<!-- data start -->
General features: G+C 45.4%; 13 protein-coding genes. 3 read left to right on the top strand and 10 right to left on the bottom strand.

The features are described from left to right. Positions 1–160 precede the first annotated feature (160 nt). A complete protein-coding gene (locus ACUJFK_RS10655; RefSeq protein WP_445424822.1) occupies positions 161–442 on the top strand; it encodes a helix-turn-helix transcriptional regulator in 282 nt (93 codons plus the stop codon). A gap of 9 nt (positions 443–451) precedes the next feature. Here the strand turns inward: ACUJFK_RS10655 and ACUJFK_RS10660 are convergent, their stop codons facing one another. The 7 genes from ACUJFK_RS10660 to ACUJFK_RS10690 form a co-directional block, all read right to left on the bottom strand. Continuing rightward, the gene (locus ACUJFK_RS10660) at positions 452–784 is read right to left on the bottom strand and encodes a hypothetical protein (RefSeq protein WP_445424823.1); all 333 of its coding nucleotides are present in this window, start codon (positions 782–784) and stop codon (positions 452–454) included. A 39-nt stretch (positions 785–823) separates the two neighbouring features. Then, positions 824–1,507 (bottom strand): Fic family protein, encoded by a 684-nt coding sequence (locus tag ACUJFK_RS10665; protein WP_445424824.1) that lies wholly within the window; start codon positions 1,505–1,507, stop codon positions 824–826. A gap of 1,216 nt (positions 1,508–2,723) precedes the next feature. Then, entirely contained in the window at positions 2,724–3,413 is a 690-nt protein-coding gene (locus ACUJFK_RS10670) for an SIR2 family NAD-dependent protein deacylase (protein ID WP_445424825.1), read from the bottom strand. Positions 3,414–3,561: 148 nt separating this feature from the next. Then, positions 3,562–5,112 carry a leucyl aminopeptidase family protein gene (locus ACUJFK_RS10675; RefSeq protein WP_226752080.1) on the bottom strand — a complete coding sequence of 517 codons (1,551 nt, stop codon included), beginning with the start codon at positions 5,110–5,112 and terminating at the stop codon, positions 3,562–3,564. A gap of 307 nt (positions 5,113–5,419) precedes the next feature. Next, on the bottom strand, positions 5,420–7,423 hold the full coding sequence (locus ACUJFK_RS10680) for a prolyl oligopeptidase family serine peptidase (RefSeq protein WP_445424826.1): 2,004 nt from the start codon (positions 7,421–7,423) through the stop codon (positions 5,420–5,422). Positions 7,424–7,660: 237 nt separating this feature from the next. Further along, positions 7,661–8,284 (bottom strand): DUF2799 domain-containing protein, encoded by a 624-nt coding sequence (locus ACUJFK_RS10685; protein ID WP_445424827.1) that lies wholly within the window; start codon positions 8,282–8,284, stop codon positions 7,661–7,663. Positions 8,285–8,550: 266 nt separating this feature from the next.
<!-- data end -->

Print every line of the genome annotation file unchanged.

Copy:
General features: G+C 45.4%; 13 protein-coding genes. 3 read left to right on the top strand and 10 right to left on the bottom strand.

The features are described from left to right. Positions 1–160 precede the first annotated feature (160 nt). A complete protein-coding gene (locus ACUJFK_RS10655; RefSeq protein WP_445424822.1) occupies positions 161–442 on the top strand; it encodes a helix-turn-helix transcriptional regulator in 282 nt (93 codons plus the stop codon). A gap of 9 nt (positions 443–451) precedes the next feature. Here the strand turns inward: ACUJFK_RS10655 and ACUJFK_RS10660 are convergent, their stop codons facing one another. The 7 genes from ACUJFK_RS10660 to ACUJFK_RS10690 form a co-directional block, all read right to left on the bottom strand. Continuing rightward, the gene (locus ACUJFK_RS10660) at positions 452–784 is read right to left on the bottom strand and encodes a hypothetical protein (RefSeq protein WP_445424823.1); all 333 of its coding nucleotides are present in this window, start codon (positions 782–784) and stop codon (positions 452–454) included. A 39-nt stretch (positions 785–823) separates the two neighbouring features. Then, positions 824–1,507 (bottom strand): Fic family protein, encoded by a 684-nt coding sequence (locus tag ACUJFK_RS10665; protein WP_445424824.1) that lies wholly within the window; start codon positions 1,505–1,507, stop codon positions 824–826. A gap of 1,216 nt (positions 1,508–2,723) precedes the next feature. Then, entirely contained in the window at positions 2,724–3,413 is a 690-nt protein-coding gene (locus ACUJFK_RS10670) for an SIR2 family NAD-dependent protein deacylase (protein ID WP_445424825.1), read from the bottom strand. Positions 3,414–3,561: 148 nt separating this feature from the next. Then, positions 3,562–5,112 carry a leucyl aminopeptidase family protein gene (locus ACUJFK_RS10675; RefSeq protein WP_226752080.1) on the bottom strand — a complete coding sequence of 517 codons (1,551 nt, stop codon included), beginning with the start codon at positions 5,110–5,112 and terminating at the stop codon, positions 3,562–3,564. A gap of 307 nt (positions 5,113–5,419) precedes the next feature. Next, on the bottom strand, positions 5,420–7,423 hold the full coding sequence (locus ACUJFK_RS10680) for a prolyl oligopeptidase family serine peptidase (RefSeq protein WP_445424826.1): 2,004 nt from the start codon (positions 7,421–7,423) through the stop codon (positions 5,420–5,422). Positions 7,424–7,660: 237 nt separating this feature from the next. Further along, positions 7,661–8,284 (bottom strand): DUF2799 domain-containing protein, encoded by a 624-nt coding sequence (locus ACUJFK_RS10685; protein ID WP_445424827.1) that lies wholly within the window; start codon positions 8,282–8,284, stop codon positions 7,661–7,663. Positions 8,285–8,550: 266 nt separating this feature from the next.